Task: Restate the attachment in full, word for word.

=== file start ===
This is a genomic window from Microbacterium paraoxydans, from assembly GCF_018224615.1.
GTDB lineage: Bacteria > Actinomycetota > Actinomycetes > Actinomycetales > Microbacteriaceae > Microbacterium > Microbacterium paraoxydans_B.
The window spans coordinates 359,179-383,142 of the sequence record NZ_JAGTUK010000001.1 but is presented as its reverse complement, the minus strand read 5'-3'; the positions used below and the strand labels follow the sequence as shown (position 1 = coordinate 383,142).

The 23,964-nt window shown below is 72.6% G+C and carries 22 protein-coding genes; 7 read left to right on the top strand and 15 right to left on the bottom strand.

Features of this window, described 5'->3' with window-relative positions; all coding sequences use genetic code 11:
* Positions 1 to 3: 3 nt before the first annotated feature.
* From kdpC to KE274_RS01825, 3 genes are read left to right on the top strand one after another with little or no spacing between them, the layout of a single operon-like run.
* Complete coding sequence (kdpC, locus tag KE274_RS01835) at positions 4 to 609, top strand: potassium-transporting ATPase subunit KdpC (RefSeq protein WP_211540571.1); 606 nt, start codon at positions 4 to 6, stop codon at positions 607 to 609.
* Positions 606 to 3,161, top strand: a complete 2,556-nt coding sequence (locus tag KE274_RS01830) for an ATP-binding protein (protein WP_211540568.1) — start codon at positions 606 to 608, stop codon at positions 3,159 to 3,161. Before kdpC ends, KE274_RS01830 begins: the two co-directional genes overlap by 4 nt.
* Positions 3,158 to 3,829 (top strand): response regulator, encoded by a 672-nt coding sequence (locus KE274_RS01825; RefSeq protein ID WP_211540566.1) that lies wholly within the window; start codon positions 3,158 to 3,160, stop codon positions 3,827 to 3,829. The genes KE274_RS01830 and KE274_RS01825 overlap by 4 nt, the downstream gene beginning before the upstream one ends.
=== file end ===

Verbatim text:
This is a genomic window from Microbacterium paraoxydans, from assembly GCF_018224615.1.
GTDB lineage: Bacteria > Actinomycetota > Actinomycetes > Actinomycetales > Microbacteriaceae > Microbacterium > Microbacterium paraoxydans_B.
The window spans coordinates 359,179-383,142 of the sequence record NZ_JAGTUK010000001.1 but is presented as its reverse complement, the minus strand read 5'-3'; the positions used below and the strand labels follow the sequence as shown (position 1 = coordinate 383,142).

The 23,964-nt window shown below is 72.6% G+C and carries 22 protein-coding genes; 7 read left to right on the top strand and 15 right to left on the bottom strand.

Features of this window, described 5'->3' with window-relative positions; all coding sequences use genetic code 11:
* Positions 1 to 3: 3 nt before the first annotated feature.
* From kdpC to KE274_RS01825, 3 genes are read left to right on the top strand one after another with little or no spacing between them, the layout of a single operon-like run.
* Complete coding sequence (kdpC, locus tag KE274_RS01835) at positions 4 to 609, top strand: potassium-transporting ATPase subunit KdpC (RefSeq protein WP_211540571.1); 606 nt, start codon at positions 4 to 6, stop codon at positions 607 to 609.
* Positions 606 to 3,161, top strand: a complete 2,556-nt coding sequence (locus tag KE274_RS01830) for an ATP-binding protein (protein WP_211540568.1) — start codon at positions 606 to 608, stop codon at positions 3,159 to 3,161. Before kdpC ends, KE274_RS01830 begins: the two co-directional genes overlap by 4 nt.
* Positions 3,158 to 3,829 (top strand): response regulator, encoded by a 672-nt coding sequence (locus KE274_RS01825; RefSeq protein ID WP_211540566.1) that lies wholly within the window; start codon positions 3,158 to 3,160, stop codon positions 3,827 to 3,829. The genes KE274_RS01830 and KE274_RS01825 overlap by 4 nt, the downstream gene beginning before the upstream one ends.